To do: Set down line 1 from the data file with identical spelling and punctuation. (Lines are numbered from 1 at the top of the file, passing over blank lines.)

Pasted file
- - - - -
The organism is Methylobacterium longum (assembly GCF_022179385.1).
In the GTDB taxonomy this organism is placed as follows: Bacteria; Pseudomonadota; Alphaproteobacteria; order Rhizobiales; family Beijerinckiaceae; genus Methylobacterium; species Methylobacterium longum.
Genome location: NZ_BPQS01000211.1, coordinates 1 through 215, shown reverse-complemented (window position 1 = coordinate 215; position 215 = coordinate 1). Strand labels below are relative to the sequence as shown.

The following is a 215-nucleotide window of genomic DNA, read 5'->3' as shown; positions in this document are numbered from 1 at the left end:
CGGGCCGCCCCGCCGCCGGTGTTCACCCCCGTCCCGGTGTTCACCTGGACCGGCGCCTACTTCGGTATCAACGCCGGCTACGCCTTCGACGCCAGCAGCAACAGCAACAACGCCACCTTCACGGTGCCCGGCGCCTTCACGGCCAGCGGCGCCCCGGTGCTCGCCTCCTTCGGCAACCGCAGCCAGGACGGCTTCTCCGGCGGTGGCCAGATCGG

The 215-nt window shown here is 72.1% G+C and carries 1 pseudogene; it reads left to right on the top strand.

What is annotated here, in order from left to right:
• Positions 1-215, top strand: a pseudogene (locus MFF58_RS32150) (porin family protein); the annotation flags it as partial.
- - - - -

The organism is Methylobacterium longum (assembly GCF_022179385.1).